Music
  • 4st 7lb by Manic Street Preachers.
    A week later all my flesh disappear [sic]
    Stretch taut, cling-film on bone
  • Bleed Like Me by Garbage.
    And the kick is so divine when she sees bones beneath her skin.

Newspaper Comics
  • A short sequence of some early Dilbert strips observed Dilbert's date with a supermodel, who was drawn as a literal skeleton, and did not eat on their dinner date but instead simply sniffed the mints.

Tabletop Games

Web Comics
  • Issue 8 of Flying Suit Reiko has Reiko getting her overweight friend Potchari to take a fitness test for her so she can take diet pills she's inelligible for and throughout the story she gets skinnier and skinnier.
  • Sinjal/Crippled from Wurr is very, very skinny. While not underfed per se (not anymore than, say, Morri) he has severe disgestion problems.
  • Slimy Thief: Absorbing water can cause Aisha to swell up but losing water, especially a lot of it, can cause her to shrivel to emaciated state. After a some adventuring and drinking Aisha comes in her fat form but after an extremely long bathroom break, she walks out of the toilet just skin and bones much to Camilia's horror since she is unaware of Aisha's power.

Western Animation
  • In one Quick Draw McGraw cartoon, a wild mountain lion (an early version of Snagglepuss) steals one of Quick-Draw's biggest, fattest sheep, then shears it down to prepare it for dinner. It is then that he discovers that the sheep is rail thin underneath its wool.
  • In Adventure Time, The Ice King is actually very skinny under his robe. Though sometimes he's very fat, depending on what's funnier or more pathetic.
    • In a rare serious example of the trope, "All Your Fault" features two frighteningly gaunt, starving Lemongrabs. *shudder*
  • In an episode of Ren and Stimpy, the duo are starving and Ren opens his skin to show there's literally no fat, just bone. Then Stimpy opens his skin to show he's nothing but skin and fat.
  • In the Brandy & Mr. Whiskers episode "Wolfie: Prince of the Jungle" Brandy has a bunch of fashion magazines on the floor. One of them has a literal skeleton on it.
  • Bugs Bunny and Daffy Duck have been known to show skinnier frames under their skins to try to deter those who wish to eat them.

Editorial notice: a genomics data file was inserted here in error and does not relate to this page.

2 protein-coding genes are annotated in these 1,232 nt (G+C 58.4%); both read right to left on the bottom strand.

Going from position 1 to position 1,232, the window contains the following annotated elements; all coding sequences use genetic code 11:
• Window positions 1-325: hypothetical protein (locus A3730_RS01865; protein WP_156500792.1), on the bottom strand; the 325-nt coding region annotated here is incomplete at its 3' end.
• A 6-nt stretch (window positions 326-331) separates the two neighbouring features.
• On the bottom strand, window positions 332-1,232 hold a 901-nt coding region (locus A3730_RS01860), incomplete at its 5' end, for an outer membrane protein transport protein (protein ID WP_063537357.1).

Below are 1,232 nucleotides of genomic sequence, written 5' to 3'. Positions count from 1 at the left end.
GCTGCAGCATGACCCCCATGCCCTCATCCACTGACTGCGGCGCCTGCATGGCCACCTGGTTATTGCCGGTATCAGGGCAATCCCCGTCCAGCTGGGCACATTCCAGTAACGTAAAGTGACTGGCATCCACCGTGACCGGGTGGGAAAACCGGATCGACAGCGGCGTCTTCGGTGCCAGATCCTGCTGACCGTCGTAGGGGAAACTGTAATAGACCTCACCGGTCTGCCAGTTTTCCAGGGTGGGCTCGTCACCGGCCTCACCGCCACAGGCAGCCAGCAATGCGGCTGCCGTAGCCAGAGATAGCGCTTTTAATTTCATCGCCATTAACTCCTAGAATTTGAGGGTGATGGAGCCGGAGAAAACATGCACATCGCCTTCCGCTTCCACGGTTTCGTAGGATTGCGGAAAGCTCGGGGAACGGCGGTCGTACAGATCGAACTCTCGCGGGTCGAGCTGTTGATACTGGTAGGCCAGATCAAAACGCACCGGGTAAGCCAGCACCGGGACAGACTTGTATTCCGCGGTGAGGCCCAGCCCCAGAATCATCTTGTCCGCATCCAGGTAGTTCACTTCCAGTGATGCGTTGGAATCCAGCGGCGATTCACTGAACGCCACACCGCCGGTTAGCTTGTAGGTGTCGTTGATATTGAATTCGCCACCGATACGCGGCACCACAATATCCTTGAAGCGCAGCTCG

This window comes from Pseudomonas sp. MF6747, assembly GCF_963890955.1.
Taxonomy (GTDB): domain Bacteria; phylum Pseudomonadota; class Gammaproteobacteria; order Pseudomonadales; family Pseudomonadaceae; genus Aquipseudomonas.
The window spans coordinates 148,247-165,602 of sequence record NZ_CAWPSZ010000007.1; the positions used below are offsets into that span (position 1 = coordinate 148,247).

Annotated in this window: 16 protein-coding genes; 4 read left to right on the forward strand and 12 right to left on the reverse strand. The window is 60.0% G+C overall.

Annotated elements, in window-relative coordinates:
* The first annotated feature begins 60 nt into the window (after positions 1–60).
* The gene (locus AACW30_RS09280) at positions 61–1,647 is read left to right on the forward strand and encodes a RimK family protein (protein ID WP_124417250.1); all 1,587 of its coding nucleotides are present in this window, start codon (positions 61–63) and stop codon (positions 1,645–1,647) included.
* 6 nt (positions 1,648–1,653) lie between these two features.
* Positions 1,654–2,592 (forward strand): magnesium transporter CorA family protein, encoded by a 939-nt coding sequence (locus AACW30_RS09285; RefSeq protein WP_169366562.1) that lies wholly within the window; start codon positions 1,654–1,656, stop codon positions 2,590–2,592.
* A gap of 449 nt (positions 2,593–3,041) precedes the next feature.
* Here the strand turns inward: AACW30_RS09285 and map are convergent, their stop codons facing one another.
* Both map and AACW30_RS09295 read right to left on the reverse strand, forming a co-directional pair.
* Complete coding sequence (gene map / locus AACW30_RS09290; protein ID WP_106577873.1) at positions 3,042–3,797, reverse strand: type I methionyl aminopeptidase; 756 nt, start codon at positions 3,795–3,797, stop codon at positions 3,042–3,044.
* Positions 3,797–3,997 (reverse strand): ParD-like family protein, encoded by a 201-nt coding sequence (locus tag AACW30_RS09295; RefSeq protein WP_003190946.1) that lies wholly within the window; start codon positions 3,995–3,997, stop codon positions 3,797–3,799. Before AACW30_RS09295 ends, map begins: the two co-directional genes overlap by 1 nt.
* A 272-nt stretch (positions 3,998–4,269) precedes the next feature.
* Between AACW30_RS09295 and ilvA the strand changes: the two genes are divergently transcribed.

• In the My Little Pony: Friendship Is Magic episode "Hearts and Hooves Day", the Cutie Mark Crusaders have an Imagine Spot where a famine strikes Ponyville and when background pony Lily Valley momentarily stands up right in front of the "camera" she suddenly has protruding ribs and a concave stomach.
  • In American Dad! Stan once became overly neurotic about his weight and went on an extreme diet and exercise regime. At first glance it doesn't seem to be working because Stan is getting progressively fatter, and it might be due to his family sabotaging his diet as payback for mocking Steve's chubby girlfriend. But it turns out Stan had become anorexic and was suffering from hunger-based delusions. Up until that point the episode was seen Through the Eyes of Madness, and Stan had actually been wasting away to nothing.

Real Life
  • The victims of Nazi Germany and other notorious nations throughout history have been found in this condition.
  • Tuberculosis wasn't known as Consumption for nothing.
  • A very unfortunate case of Truth in Television, victims of prolonged starvation or illness will really wither away down to a flap of skin over a malnourished skeleton.


Noodle PeopleSkinny TropesWeight Woe
Muscle AngstBody Image TropesTeeny Weenie
Flaming SkullsSkeletal TropesNothing but Skulls
No-Neck ChumpImprobable Appearance TropesNubile Savage
The NoselessPersonal Appearance TropesOddly Visible Eyebrows